In the years since sites like Twitter, Instagram, and Snapchat have come to dominate pop culture, social media is no longer just a convenient way to connect with friends and family. It has emerged into something we incorporate, maybe even depend on, in our everyday life.
It is a never-ending hub of current events. Whether it be to check the news, look at outfits from last night’s red carpet event, or have a random person tell you your astrological sign means your annoying and clingy, we all seem to find ourselves mindlessly scrolling through our timelines.
So it comes as no shock that social media has become a key part of business as well. Companies have created positions and entire teams to run their social media accounts.
Influencers have managed to create entire careers by partnering with companies and promoting various products and services. The potential to reach thousands of people with a simple hashtag or a few retweets has not been ignored by anyone and that includes black people.
Black people have formed quite a community on social media with “Black Twitter” being at the center of black and non-black timelines. Whether it be jokes and memes, social justice commentary, or someone sharing their work, black people’s content stays going viral.
The app has allowed all people of the African diaspora to come together and live their black lives together. It has created a community where black strangers lift each other up and get to support each other the way they always have. Black people have always considered each other brothers and sisters, and I believe Black Twitter is the epitome of that.
Twitter be teaching me more about black history than school did… ion like dat 💀
I wish I knew all black made inventions & accomplishments. Not just peanut butter https://t.co/zaSTJBxiz6
— YIKES REMIX 3PM TMR💎 (@Drebae_) February 8, 2020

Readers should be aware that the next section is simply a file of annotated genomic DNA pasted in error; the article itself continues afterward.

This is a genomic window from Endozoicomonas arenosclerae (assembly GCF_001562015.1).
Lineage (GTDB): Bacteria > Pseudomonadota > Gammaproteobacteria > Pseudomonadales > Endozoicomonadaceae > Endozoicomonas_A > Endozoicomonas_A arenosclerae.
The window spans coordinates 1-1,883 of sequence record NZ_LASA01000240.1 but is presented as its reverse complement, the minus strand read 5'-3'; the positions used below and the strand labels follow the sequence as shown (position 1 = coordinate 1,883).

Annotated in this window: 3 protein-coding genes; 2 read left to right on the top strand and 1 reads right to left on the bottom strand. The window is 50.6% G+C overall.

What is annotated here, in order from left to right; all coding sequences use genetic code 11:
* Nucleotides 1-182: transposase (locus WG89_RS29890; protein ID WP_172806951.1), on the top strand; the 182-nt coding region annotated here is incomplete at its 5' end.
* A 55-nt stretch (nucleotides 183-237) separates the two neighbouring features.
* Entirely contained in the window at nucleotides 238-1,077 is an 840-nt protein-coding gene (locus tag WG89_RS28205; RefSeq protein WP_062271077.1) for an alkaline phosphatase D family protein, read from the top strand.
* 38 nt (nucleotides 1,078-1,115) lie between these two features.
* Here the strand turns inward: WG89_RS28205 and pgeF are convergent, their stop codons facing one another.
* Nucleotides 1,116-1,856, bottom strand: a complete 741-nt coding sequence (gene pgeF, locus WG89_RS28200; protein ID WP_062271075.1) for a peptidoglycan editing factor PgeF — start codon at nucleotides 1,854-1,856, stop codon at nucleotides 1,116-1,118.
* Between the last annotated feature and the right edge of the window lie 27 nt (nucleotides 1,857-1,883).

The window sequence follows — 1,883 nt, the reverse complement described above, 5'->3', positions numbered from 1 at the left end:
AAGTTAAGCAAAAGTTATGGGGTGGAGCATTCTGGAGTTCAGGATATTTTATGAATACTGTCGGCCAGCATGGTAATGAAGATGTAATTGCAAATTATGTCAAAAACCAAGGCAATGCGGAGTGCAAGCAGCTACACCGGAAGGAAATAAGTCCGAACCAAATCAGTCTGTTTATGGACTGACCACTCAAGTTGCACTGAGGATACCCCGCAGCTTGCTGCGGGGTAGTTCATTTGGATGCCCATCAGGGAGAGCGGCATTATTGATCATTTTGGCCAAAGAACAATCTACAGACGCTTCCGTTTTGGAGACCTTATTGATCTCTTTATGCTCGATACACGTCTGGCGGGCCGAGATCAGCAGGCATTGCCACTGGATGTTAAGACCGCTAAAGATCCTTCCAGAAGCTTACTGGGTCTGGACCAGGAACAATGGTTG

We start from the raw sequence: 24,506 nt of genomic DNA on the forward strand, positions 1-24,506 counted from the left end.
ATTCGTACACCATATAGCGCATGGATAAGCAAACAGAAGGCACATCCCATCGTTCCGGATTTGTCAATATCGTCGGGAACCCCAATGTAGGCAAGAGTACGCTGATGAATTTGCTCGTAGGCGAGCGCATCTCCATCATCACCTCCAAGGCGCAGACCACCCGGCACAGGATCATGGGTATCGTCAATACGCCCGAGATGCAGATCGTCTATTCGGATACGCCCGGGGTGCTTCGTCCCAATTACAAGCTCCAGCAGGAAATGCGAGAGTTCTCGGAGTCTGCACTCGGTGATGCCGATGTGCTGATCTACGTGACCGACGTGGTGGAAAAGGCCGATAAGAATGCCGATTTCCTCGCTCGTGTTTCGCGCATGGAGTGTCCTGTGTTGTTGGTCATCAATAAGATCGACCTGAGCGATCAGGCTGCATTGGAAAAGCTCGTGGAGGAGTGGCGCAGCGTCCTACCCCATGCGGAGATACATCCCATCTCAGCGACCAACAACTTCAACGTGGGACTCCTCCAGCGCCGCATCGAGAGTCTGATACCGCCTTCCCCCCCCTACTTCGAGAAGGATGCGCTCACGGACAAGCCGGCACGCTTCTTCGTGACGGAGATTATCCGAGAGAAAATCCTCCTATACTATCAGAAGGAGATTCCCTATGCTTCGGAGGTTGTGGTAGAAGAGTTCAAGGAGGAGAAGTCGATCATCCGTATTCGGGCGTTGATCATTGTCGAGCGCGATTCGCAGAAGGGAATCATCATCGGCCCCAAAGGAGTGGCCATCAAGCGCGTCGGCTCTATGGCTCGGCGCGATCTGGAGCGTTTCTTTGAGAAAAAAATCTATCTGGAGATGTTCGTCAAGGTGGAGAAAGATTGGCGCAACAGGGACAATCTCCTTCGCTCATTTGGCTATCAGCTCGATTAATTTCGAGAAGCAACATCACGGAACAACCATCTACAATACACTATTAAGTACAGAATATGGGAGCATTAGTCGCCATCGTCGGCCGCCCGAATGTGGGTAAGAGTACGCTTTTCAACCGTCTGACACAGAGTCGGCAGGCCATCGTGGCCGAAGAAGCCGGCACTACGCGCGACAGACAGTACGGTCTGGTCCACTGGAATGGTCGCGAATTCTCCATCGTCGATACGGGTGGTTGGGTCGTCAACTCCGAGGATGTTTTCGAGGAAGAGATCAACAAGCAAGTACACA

So my hair company just did a thing….and I must say I snapped pic.twitter.com/Xcj7Ml9Rrh
— @SHOPHEADLINE (@WeAmourAmara) February 19, 2020
This collective of internet strangers created a network amongst black people as strong as someone’s LinkedIn network or the contacts made in a private country club. Just like major brands and companies, black people have turned to social media to build up themselves and others.
At this point, I am unapologetically begging for diverse candidates to come forward. https://t.co/S731sCQe6S
— Ade Onibada (@SincerelyAde) February 18, 2020
There are musicians trying to promote their music, artists exhibiting and selling their work, designers who make and sell clothes and accessories. People post family-owned businesses such as salons, restaurants, and food trucks.
Accounts are dedicated to black creatives finding and posting various gigs. Some accounts are there just to retweet and share black excellence with the community.
— Queenbee (@queenbeeeej) February 4, 2020
Not only is this networking, but it allows black people to do what they love unapologetically and feel support from their people. Blackness is consistently viewed as one dimensional, when in reality there are about a thousand layers that overlap and come together to create a black person’s identity.
It is much more complex than the generalizations we receive. This side of black twitter allows black creativity and hard work to come out from under the supremacy that held back generations of black people.
We no longer have to depend on PWIs to support us, we can support each other.
Here’s a few accounts to check out!